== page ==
“I guess catching guys like me makes it all worth it.”
Narcos is never not going to miss Wagner Moura’s Pablo Escobar. The actor was simply too good, and Escobar’s towering villainy too sure-fire entertaining. But season three has gradually proven that there is dramatic life after Pablo. Perhaps even richer dramatic life.
While it’s true that none of the four Gentlemen of Cali have the same riveting charisma, the de-centralized villainy of the Cali Cartel has allowed Narcos to examine the disastrous societal effects of the Colombian drug business beyond the influence of one, admittedly fascinating man. The same can be said of the law and order side of the equation as well, as the pair of young, rule-breaking American agents on the trail of the cartels now finds itself under the more measured wisdom of one who has been there. Indeed, the fact that Michael Stahl-David’s Feistl and Matt Whelan’s Van Ness are given less of a role in the story than original hotshots Murphy and Peña might seem like the series is short-changing the characters, if Peña’s ascendance as series main protagonist weren’t clearly the point. As the corruption in Colombia has deepened, cowboy tactics aren’t as effective as they used to be.
Not that Peña isn’t a cowboy at heart, if his incursion into the jungle in a private militia helicopter alongside former foe Don Berna (Mauricio Cujar) and rabid anti-Communist warlords the Castaño brothers (Gustavo Angarita Jr., Mauricio Mejía) is any indication. After holding Miguel Rodriguez’s coded ledger over furious Defense Minister Botero in order to keep the DEA on the case after the failed mission last episode, Peña contacts Berna in order to effect the rescue of Christina Jurado. Turned over to the FARC guerillas by Navegante in the pre-credits sequence, the terrified Christina is being held as leverage herself, with the Cali Cartel using her to keep imprisoned husband Franklin from talking. (Especially since only he or the in-hiding Guillermo Pallomari can decode the ledger.) Peña’s voiceover gives us one of its periodic exposition dumps, here about how the cartels utilize FARC’s practiced hostage-taking skills to hold people of interest (and the horrific death toll the endless civil war has taken on the Colombian people), setting up Peña’s sacrifice in teaming up again with Berna.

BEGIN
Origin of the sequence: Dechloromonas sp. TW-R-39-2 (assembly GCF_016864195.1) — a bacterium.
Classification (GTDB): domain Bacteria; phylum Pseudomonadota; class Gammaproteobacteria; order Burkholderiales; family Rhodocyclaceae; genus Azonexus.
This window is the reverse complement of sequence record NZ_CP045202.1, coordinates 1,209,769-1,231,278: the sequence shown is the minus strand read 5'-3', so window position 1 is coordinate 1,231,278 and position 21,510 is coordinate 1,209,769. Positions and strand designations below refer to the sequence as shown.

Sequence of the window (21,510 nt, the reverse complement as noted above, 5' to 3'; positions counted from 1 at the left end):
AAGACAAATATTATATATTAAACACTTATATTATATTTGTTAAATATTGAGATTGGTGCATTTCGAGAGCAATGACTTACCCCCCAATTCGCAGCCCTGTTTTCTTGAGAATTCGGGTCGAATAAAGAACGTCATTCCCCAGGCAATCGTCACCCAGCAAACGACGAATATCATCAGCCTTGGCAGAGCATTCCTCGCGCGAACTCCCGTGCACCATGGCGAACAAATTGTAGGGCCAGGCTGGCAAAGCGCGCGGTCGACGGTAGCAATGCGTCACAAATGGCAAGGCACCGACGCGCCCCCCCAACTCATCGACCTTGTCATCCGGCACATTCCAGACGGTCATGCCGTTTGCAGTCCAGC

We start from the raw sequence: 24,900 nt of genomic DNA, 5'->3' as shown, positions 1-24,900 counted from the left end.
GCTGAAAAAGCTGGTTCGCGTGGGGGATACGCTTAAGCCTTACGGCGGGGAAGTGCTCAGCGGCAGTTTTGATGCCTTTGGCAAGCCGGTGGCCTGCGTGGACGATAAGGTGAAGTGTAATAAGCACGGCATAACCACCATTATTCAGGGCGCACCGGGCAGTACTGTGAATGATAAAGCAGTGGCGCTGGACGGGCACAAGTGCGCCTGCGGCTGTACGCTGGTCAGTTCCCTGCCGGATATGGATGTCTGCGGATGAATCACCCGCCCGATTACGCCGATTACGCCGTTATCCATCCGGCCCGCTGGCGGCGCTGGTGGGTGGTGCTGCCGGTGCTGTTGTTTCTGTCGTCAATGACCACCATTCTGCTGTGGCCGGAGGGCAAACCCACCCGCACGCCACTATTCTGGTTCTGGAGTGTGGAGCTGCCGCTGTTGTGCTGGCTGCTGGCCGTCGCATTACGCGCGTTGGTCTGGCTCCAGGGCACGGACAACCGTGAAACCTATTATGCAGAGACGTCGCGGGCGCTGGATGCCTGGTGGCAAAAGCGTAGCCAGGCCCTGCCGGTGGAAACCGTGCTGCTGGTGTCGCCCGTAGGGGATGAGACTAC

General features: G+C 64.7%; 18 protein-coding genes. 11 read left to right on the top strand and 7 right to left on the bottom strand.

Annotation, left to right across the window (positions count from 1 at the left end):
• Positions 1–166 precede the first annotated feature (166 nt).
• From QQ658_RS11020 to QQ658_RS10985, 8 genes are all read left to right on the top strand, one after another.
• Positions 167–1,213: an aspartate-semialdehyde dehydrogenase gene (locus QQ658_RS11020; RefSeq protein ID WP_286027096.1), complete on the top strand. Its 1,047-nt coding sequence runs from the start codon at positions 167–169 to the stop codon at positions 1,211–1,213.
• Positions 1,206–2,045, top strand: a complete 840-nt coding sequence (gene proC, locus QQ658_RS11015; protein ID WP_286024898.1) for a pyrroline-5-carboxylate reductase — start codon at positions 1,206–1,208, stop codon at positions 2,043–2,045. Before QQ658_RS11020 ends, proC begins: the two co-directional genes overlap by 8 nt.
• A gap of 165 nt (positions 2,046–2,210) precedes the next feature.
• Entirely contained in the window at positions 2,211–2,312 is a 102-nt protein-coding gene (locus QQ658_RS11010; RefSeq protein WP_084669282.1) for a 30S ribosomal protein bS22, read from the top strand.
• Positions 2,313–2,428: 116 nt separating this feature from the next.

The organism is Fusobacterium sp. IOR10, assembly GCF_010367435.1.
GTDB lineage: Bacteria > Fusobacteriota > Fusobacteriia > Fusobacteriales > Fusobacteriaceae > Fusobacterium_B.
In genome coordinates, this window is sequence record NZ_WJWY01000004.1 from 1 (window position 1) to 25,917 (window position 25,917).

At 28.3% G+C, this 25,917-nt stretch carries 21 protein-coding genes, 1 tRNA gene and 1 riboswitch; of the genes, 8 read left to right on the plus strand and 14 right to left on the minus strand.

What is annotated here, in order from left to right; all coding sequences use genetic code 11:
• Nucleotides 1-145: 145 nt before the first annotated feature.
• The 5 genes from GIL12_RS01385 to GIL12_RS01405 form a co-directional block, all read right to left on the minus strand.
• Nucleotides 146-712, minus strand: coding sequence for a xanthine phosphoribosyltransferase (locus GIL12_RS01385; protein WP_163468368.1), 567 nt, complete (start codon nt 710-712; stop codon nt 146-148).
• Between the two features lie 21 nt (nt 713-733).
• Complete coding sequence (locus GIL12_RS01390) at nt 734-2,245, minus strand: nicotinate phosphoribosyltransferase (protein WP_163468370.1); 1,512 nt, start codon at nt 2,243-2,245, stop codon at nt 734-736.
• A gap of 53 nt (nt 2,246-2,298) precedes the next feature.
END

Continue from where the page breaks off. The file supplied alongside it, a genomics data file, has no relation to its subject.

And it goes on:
And it is a sacrifice. This season has seen Peña eschewing his fast-and-loose reckless ways in pursuit of the cartels for the most part, with Pedro Pascal operating always through a cloud of guilt and teeth-grinding shame whenever anyone brings up his employment of the murderous Los Pepes to help bring Escobar down. Now, as he sits across from the still-unashamedly gross Berna, Berna reminds Peña of their former alliance, both by his very presence and by thrusting the fact into Peña’s face as he extorts a “get out of jail free” card in exchange for setting Peña up with expert FARC-hunters the Castaños. Asking what Berna’s help is going to cost, Peña greets Berna’s answer with a furiously helpless resignation. “Cheap,” says Berna between swallows of food and beer, “You just have to promise.”